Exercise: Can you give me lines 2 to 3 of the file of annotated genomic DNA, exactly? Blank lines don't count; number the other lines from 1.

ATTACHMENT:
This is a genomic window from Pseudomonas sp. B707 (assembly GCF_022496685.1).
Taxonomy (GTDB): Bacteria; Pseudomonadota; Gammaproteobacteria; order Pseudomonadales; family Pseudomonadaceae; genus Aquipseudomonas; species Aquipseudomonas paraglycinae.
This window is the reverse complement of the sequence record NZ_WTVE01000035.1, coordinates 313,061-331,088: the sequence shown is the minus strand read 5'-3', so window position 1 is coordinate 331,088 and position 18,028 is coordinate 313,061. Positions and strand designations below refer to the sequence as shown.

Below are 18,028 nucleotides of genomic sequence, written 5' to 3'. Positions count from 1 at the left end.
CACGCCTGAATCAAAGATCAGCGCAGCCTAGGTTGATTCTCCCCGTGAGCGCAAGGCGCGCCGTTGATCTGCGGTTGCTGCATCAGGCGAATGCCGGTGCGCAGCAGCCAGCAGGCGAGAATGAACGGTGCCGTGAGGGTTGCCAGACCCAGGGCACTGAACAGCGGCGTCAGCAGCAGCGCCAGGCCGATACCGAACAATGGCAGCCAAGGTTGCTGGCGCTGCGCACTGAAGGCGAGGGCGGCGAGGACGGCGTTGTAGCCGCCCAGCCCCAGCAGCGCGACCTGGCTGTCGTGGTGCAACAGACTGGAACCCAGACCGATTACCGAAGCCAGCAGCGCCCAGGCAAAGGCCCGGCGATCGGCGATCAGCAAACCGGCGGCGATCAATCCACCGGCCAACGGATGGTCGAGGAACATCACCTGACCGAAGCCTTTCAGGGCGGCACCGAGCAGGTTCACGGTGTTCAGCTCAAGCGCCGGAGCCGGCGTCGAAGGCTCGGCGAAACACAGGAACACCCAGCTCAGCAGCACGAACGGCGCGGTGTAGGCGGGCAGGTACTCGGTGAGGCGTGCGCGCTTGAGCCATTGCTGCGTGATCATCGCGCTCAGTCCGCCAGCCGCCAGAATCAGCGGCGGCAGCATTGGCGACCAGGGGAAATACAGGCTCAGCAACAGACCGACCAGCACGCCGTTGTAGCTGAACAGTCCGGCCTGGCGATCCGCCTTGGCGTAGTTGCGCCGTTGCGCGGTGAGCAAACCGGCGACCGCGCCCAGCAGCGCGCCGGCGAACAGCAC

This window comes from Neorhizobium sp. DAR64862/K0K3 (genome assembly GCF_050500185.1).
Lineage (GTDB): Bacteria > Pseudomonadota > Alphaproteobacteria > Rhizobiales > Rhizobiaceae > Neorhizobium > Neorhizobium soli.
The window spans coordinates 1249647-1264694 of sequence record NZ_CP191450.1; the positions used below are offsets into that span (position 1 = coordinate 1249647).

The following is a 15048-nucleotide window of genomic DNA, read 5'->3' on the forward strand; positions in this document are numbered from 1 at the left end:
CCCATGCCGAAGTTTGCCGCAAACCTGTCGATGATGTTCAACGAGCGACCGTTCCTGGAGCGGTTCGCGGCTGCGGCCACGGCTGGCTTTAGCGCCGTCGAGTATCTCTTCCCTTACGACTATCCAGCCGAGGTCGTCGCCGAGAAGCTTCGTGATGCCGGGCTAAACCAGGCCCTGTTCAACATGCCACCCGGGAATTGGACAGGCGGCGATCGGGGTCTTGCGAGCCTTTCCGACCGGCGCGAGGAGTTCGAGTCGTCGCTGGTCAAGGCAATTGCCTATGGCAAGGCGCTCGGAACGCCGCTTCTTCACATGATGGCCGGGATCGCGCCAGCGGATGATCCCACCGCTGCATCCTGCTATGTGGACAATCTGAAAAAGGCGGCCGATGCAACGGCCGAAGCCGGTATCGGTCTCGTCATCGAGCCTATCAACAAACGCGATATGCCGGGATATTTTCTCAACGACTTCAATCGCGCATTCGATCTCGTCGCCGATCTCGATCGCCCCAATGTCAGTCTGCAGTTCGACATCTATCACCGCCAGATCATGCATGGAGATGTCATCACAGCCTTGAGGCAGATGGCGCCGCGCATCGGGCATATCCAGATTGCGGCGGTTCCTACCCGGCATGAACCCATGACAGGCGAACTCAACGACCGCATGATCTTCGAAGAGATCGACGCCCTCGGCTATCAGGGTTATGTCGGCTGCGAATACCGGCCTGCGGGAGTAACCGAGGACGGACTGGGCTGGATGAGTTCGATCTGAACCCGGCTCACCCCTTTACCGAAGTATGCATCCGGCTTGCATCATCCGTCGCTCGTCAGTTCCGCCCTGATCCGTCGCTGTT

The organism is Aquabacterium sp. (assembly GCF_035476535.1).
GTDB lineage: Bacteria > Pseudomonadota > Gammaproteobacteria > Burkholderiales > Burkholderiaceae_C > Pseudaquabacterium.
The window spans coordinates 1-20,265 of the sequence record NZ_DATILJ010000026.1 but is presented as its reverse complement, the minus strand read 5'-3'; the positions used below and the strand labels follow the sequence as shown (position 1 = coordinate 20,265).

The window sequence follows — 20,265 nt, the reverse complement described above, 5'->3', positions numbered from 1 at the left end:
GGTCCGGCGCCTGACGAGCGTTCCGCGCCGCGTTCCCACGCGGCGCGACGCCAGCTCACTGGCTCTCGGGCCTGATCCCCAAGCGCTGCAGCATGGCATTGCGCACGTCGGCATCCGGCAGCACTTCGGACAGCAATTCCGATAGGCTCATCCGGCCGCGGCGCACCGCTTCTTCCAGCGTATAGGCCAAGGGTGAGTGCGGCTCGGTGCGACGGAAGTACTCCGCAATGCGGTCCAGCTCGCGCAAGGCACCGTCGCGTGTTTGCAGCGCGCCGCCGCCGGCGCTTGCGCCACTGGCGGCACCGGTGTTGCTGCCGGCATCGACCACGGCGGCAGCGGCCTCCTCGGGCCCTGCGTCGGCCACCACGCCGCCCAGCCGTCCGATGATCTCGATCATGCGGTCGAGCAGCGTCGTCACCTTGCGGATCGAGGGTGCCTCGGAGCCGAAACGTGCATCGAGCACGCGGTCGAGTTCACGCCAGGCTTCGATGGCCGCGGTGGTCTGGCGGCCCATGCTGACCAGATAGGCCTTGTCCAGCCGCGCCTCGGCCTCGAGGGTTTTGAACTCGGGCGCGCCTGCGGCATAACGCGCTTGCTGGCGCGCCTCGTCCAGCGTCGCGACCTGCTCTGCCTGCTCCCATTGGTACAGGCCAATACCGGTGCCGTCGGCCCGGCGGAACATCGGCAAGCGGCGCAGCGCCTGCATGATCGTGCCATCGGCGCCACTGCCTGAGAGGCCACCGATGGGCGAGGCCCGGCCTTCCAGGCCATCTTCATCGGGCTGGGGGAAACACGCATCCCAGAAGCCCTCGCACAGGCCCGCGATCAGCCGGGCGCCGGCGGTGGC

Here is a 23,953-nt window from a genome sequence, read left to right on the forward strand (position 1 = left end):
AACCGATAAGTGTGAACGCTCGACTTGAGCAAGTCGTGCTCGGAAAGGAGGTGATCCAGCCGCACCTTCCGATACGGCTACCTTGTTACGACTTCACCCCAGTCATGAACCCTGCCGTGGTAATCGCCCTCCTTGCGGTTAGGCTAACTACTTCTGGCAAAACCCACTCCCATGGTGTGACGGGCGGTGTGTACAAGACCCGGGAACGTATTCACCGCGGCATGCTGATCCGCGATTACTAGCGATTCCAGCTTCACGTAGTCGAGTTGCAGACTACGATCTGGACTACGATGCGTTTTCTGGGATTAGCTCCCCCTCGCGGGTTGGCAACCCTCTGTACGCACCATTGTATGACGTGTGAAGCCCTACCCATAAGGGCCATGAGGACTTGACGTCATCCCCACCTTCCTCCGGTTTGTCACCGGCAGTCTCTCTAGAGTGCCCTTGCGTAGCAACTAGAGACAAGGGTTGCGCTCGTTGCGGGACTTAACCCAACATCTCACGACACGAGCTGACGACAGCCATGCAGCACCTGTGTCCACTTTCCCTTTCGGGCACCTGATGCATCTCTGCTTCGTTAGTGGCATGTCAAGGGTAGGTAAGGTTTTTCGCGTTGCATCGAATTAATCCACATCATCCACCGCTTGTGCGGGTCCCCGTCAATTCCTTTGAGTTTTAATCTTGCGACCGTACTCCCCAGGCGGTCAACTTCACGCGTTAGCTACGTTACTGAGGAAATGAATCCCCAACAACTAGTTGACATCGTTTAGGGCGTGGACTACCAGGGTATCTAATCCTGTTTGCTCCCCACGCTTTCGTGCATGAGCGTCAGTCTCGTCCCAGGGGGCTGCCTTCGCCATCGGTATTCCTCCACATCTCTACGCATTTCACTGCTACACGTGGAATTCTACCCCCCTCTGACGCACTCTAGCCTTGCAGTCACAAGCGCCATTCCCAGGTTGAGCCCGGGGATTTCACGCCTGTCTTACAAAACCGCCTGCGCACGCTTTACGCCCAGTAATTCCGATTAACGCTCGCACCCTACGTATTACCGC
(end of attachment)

Taxonomy (GTDB): Bacteria; Pseudomonadota; Gammaproteobacteria; order Pseudomonadales; family Pseudomonadaceae; genus Aquipseudomonas; species Aquipseudomonas paraglycinae.
This window is the reverse complement of the sequence record NZ_WTVE01000035.1, coordinates 313,061-331,088: the sequence shown is the minus strand read 5'-3', so window position 1 is coordinate 331,088 and position 18,028 is coordinate 313,061. Positions and strand designations below refer to the sequence as shown.